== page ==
People: Respiratory illnesses began sweeping through the Hillary Clinton campaign weeks ago

Old and busted: It’s just allergies! Old and busted II: It’s just a mild version of pneumonia, and no risk at all! New hotness: Hey, everybody gets pneumonia! That might actually have a ring of truth to it, finally. The respiratory illness that Hillary Clinton and her team didn’t acknowledge until the candidate collapsed in public yesterday has infected several of Hillary’s staff, according to People Magazine:


The illness that sickened Hillary Clinton with pneumonia and caused her to have to be escorted away from September 11 ceremonies in New York on Sunday also struck down several members of her campaign team at Clinton headquarters in Brooklyn, PEOPLE has learned.

“Everyone’s been sick,” a campaign source tells PEOPLE.

At the end of August, two weeks before Clinton was diagnosed with pneumonia, a debilitating bug was making the rounds among staff at her headquarters and campaign aides who travel with Clinton, a source tells PEOPLE.

At least half a dozen senior staff were felled, including campaign manager Robby Mook. Two top advisers even needed emergency medical treatment, the source says. One top adviser diagnosed at a Brooklyn urgent-care center with a respiratory infection was being treated with antibiotics in the days before Clinton’s diagnosis. Another top adviser was taken by ambulance to the ER by ambulance after collapsing from what turned out to be severe dehydration, the source said.

Well, we think it’s severe hydration. That’s what the campaign claimed happened to Hillary yesterday before having to admit to pneumonia, and we’re still not sure that’s all this is. All we have is the word of the Hillary Clinton campaign staff, who haven’t exactly modeled transparency over the past few weeks.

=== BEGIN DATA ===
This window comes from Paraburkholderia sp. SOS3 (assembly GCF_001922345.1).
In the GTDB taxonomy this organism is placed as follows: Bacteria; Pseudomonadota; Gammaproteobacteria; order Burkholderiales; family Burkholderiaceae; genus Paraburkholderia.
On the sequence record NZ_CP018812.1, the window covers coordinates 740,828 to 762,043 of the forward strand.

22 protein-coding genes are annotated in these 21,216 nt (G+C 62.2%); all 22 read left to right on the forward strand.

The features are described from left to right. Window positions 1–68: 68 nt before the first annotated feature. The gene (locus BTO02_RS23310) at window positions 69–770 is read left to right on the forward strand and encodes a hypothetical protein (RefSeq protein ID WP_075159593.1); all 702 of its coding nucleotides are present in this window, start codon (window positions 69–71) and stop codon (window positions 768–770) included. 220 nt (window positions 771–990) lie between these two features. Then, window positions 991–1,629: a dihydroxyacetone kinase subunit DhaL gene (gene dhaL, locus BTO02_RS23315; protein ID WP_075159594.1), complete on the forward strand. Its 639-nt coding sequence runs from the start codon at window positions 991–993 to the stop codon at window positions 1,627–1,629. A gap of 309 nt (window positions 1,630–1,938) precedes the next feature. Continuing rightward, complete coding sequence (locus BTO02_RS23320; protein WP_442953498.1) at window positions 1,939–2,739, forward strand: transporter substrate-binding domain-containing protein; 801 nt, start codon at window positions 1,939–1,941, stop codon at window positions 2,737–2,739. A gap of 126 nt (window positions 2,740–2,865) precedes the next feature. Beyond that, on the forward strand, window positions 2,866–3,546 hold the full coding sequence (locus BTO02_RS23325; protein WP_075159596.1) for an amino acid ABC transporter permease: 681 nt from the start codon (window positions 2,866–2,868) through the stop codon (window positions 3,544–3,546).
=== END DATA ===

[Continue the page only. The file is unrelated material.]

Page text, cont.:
This calls into question almost everything they have said about Hillary’s health during that period. According to the timeline provided by People’s Sandra Sobieraj Westfall and Stephanie Petit, the pneumonia began sweeping through the Hillary campaign about the same time that people began questioning Hillary’s coughing fits in public appearances. The campaign responded by accusing people of participating in conspiracy theories even while sending some of their own staff to hospitals and clinics for a contagious version of pneumonia.

The campaign announced yesterday that Hillary had been diagnosed with pneumonia on Friday. Do they expect people to believe that no one on Team Hillary connected her coughing fits to the sudden epidemic of pneumonia on the campaign and didn’t get her checked out immediately? And with this knowledge, why did her team take Hillary to Chelsea’s apartment and her toddler granddaughter rather than to a hospital to manage the acute health crisis of her collapse, where contagion could be contained?

Even NBC News wants an answer to that question, among others:

2.) Has Clinton been otherwise ill in recent days?

Has she had pneumonia in the past? Pneumonia is common, but still a potentially dangerous disease that sends about 1 million people to the hospital every year and kills about 50,000, according to the Centers for Disease Control and Prevention.

3.) Who made the call not to go to the hospital and when?

And did Clinton lose consciousness at all? After leaving the memorial, Clinton went to her daughter Chelsea’s apartment and was later examined by her doctor at her own home in Chappaqua, New York. Why was it decided not to visit a hospital immediately?


The obvious answer is that the campaign didn’t want to admit that Hillary was ill at all. The collapse forced their hand, but even in the immediate aftermath of the news reports about her fainting spell, they tried to pass it off as “overheating” … on a 79-degree day. And now she’s canceling events in California today and tomorrow only because the secret’s out.

Team Hillary won’t tell the truth until all of the lies stop working. That, even more than Hillary’s health, is a big lesson for voters in 2016. This parade of obfuscations has begun to resemble Soviet prevarications about the health of Politburo members back in the 1980s.

Addendum: Andrew Malcolm writes in his McClatchy DC column today that it’s high time we start discussing the health and age, not just of the two candidates but also of the remaining Supreme Court justices:

Of all the central national issues our presidential candidates are hotly debating only eight weeks from Election Day – disputed medical conditions, a border wall that won’t be built and who’s a bigot – the most important topic is tagging along as an afterthought.

That is the Supreme Court and the three, maybe four, appointments the next POTUS will make. The average age of Supreme Court retirements the last half-century was a little past 78. Three justices now are older than 77, and one is 83.


Hillary (69) and Donald Trump (70) aren’t that far behind, either.

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